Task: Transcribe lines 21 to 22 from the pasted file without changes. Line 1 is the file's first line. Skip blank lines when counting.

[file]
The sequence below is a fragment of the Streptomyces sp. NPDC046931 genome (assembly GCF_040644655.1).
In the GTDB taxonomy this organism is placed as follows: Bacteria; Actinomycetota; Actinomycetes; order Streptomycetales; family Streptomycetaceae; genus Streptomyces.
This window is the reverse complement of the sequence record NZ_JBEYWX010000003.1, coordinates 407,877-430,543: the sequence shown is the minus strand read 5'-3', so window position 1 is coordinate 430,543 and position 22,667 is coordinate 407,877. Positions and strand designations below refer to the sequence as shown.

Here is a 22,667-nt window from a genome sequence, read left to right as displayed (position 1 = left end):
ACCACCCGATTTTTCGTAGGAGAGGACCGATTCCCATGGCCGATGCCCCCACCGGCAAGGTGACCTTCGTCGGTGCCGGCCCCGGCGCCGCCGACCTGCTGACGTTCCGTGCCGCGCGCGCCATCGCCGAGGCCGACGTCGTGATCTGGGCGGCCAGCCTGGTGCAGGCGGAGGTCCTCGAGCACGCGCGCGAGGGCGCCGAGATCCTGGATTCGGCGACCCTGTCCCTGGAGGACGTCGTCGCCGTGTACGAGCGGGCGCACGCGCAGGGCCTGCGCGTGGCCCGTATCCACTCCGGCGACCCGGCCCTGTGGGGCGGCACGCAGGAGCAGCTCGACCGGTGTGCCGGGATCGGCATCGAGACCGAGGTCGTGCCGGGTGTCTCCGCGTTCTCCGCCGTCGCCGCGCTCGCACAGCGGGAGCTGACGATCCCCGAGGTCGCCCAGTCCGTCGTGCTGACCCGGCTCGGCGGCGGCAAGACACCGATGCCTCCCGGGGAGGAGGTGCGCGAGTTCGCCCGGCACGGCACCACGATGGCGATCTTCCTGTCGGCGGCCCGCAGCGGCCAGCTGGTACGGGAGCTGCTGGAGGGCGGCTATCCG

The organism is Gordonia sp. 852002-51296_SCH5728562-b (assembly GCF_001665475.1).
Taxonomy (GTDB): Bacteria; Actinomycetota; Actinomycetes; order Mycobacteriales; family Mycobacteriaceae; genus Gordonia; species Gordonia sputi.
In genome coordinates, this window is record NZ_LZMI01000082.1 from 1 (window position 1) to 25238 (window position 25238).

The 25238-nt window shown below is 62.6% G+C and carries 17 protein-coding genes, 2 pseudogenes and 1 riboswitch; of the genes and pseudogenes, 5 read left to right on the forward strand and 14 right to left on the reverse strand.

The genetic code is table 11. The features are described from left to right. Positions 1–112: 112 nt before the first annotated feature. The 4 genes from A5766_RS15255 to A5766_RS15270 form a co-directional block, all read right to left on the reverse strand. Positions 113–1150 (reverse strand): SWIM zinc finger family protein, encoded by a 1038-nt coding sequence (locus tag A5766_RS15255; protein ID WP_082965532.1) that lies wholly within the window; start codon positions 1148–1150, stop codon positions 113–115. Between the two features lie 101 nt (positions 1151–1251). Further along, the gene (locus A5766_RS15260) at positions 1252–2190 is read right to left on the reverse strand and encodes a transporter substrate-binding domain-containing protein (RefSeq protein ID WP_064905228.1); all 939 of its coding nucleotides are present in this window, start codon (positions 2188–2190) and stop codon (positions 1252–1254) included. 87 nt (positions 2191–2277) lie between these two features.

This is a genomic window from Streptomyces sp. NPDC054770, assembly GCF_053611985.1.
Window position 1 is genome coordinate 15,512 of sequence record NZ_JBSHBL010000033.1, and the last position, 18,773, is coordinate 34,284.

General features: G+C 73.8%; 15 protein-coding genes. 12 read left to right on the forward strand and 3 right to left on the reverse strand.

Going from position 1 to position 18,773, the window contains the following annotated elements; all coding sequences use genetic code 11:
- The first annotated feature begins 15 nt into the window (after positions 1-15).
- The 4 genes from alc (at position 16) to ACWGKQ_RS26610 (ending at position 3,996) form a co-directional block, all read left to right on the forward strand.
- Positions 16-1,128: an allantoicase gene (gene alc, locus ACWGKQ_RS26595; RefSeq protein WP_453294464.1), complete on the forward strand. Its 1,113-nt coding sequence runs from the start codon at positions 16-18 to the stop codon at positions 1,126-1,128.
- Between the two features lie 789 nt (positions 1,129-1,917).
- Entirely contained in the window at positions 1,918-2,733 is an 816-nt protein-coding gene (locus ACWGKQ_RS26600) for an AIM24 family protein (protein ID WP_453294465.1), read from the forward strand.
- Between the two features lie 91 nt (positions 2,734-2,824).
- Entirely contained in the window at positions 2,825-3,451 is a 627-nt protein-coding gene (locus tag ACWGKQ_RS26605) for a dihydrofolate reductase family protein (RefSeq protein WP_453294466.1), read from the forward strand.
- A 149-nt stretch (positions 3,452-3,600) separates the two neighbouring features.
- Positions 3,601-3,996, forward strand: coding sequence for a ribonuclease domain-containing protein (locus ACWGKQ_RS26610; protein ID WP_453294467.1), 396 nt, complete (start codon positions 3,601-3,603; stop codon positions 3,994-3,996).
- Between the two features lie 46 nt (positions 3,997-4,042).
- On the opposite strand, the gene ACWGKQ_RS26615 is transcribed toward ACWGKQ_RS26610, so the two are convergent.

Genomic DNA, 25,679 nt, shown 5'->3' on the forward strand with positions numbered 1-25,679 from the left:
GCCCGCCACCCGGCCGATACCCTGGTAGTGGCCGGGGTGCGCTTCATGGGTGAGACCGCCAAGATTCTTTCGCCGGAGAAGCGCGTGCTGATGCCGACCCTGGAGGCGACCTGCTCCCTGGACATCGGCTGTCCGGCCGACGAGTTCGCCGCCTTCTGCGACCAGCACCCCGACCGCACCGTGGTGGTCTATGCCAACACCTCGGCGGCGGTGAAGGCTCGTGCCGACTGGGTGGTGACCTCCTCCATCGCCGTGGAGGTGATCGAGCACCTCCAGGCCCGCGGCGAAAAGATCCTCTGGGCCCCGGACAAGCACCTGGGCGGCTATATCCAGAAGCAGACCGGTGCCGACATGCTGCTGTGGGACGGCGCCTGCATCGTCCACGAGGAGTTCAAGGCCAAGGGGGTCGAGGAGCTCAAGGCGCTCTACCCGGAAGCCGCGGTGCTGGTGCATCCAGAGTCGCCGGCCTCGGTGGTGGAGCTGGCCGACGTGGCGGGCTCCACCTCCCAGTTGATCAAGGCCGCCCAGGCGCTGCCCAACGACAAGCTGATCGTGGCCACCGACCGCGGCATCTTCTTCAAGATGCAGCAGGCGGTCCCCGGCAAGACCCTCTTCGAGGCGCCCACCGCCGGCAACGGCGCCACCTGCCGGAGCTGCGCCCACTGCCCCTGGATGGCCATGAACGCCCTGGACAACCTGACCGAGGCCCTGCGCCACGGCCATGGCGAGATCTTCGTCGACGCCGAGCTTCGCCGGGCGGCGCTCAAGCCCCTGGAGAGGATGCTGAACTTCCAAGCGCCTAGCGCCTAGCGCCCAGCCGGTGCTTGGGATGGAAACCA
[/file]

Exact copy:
- Entirely contained in the window at positions 2,825-3,451 is a 627-nt protein-coding gene (locus tag ACWGKQ_RS26605) for a dihydrofolate reductase family protein (RefSeq protein WP_453294466.1), read from the forward strand.
- A 149-nt stretch (positions 3,452-3,600) separates the two neighbouring features.